(Mis-)Representations – Trauma Discourses and Cultural Productions
University of Zurich, 17.10. 2009
The conference is free and open to anyone interested in the topic.
If you would like to attend the conference, please register with the registration form below by Friday, October 9.
Extended registration deadline: Wednesday, October 14.
Please note: Registration for pre-conference and conference dinner closed. Spontaneous or last-minute guests to attend all or parts of the conference still very welcome!
Contact email: email@example.com
Susannah Radstone (University of East London):
"Looking Elsewhere: Trauma and the Hidden"
Moving far beyond its origins in medical terminology, “trauma” has enjoyed a multitude of applications in various disciplines. Where trauma originally denoted a physical wound, within the fields of psychoanalysis and psychology, any inspection or treatment of the traumatic wound shifts the main emphasis from somatic to psychic topologies. With the inclusion of Posttraumatic Stress Disorder (PTSD) into the official diagnostic manual in 1980, public awareness of trauma increased rapidly. Since the mid 1990s trauma has also gained a great deal in currency within fields other than psychology and psychiatry. Scholars such as Cathy Caruth, Dominick LaCapra, Shoshana Felman and Lawrence Langer have introduced trauma theory as a central concern of their literary interpretations. The term has taken on cultural dimensions due largely to its relevance for issues of collective identity, and has thus become popular in Cultural Studies. The vogue of the concept has also necessarily been contingent on a succession of historical conditions – two World Wars, the Vietnam War, (post)colonialism and global terrorism – as well as on changes in the ideologies, philosophy, and cultural practices of the West: particularly the popularization of psychoanalytic discourse and the proliferation of public stagings of personal suffering in the mass media. While the concept of trauma has traditionally been used to address concerns of the victimized and marginalized, it has also come to function well as a paradigm for postmodern anxieties concerning experience and representation.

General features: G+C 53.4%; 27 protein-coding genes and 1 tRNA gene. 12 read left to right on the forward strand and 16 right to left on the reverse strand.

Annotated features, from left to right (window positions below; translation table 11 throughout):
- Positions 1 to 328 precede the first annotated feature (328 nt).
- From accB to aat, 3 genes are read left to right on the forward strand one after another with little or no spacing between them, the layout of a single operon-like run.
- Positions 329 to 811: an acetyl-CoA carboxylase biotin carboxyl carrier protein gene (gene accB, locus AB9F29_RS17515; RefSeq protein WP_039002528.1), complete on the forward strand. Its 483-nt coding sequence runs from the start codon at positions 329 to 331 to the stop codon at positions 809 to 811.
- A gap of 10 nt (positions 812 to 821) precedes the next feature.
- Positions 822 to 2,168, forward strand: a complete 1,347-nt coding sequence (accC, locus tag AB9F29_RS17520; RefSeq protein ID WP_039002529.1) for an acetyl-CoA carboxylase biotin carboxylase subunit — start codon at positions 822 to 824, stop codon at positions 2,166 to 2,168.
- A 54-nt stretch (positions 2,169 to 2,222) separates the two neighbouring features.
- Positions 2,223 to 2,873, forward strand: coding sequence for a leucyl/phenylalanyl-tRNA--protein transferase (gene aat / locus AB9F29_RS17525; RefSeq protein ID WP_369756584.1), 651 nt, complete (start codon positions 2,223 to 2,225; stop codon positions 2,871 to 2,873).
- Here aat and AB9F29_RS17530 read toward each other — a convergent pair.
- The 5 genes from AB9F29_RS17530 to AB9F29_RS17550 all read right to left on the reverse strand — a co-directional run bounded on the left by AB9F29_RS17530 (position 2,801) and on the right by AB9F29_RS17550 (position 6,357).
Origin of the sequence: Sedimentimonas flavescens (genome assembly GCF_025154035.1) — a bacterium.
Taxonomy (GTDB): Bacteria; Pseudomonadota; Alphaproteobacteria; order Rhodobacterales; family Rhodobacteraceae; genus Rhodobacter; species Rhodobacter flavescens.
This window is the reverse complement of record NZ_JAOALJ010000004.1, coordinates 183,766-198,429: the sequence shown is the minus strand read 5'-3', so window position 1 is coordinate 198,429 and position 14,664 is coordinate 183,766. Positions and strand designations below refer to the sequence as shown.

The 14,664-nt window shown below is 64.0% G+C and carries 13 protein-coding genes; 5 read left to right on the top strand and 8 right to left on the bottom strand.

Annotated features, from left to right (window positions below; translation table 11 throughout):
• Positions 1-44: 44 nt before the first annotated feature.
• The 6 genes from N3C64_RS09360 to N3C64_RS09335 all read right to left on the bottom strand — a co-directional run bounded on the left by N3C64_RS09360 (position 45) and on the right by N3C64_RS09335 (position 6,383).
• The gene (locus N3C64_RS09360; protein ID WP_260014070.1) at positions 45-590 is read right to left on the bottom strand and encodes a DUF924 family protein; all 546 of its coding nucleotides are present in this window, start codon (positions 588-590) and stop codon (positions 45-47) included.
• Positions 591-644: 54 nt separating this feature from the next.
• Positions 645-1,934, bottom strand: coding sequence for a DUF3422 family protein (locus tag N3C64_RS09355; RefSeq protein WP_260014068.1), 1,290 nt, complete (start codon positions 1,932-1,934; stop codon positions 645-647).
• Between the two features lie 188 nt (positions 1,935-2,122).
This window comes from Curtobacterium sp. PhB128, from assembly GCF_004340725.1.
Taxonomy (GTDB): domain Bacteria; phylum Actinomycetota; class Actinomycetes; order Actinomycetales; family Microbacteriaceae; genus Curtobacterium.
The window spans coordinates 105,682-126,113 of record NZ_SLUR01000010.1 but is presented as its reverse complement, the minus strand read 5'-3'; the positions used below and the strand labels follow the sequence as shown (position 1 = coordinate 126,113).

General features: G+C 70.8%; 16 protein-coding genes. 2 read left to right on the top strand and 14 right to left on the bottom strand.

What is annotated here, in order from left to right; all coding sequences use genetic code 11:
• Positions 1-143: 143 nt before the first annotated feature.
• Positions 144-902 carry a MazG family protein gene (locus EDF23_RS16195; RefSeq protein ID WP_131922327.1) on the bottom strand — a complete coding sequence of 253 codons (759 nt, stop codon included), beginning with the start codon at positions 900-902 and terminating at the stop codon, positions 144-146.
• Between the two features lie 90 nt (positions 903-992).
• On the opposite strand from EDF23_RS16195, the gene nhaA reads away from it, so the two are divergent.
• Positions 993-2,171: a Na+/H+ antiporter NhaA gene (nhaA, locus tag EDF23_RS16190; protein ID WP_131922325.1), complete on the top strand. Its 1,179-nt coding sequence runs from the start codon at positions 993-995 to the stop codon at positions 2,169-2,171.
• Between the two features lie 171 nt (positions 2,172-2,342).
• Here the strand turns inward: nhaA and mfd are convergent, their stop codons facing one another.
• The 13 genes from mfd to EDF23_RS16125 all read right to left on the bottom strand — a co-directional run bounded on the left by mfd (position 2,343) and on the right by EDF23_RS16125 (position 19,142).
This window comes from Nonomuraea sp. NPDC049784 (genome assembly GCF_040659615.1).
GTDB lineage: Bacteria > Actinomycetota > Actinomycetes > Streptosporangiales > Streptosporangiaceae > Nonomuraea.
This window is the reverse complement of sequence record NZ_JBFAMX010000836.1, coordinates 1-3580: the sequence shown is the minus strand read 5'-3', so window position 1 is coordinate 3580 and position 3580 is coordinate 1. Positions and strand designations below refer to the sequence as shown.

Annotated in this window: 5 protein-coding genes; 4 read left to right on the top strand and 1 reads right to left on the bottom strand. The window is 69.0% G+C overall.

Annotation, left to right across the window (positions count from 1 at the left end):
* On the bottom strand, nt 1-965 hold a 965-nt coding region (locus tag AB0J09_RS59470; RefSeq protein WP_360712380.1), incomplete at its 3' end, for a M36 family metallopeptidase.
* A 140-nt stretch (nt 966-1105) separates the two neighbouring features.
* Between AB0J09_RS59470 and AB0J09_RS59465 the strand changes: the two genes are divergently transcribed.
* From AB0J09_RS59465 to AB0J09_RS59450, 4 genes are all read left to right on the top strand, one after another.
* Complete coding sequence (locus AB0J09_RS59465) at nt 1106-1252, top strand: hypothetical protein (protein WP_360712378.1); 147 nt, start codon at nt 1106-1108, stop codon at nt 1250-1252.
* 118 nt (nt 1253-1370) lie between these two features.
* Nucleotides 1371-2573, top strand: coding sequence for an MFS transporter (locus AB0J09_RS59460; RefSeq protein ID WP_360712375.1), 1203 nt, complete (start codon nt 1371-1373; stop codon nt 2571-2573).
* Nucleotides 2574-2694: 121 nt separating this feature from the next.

Though a widespread interest in concepts of trauma presents possibilities for fecund transdisciplinary interconnections and knowledge transfer, its apparent protean adaptability also requires a continual critical reevaluation of its applications. This international, interdisciplinary conference – which is conceived as a forum of exchange primarily for doctoral and post-doctoral researchers – aims to explore the potentials and the limitations of the concept of trauma in its various appropriations for cultural productions.
The conference is supported by the English Department, the Zürcher Gender Studies Graduiertenkolleg 2008-2011 and the VAUZ (Vereinigung akademischer Mittelbau der Universität Zürich).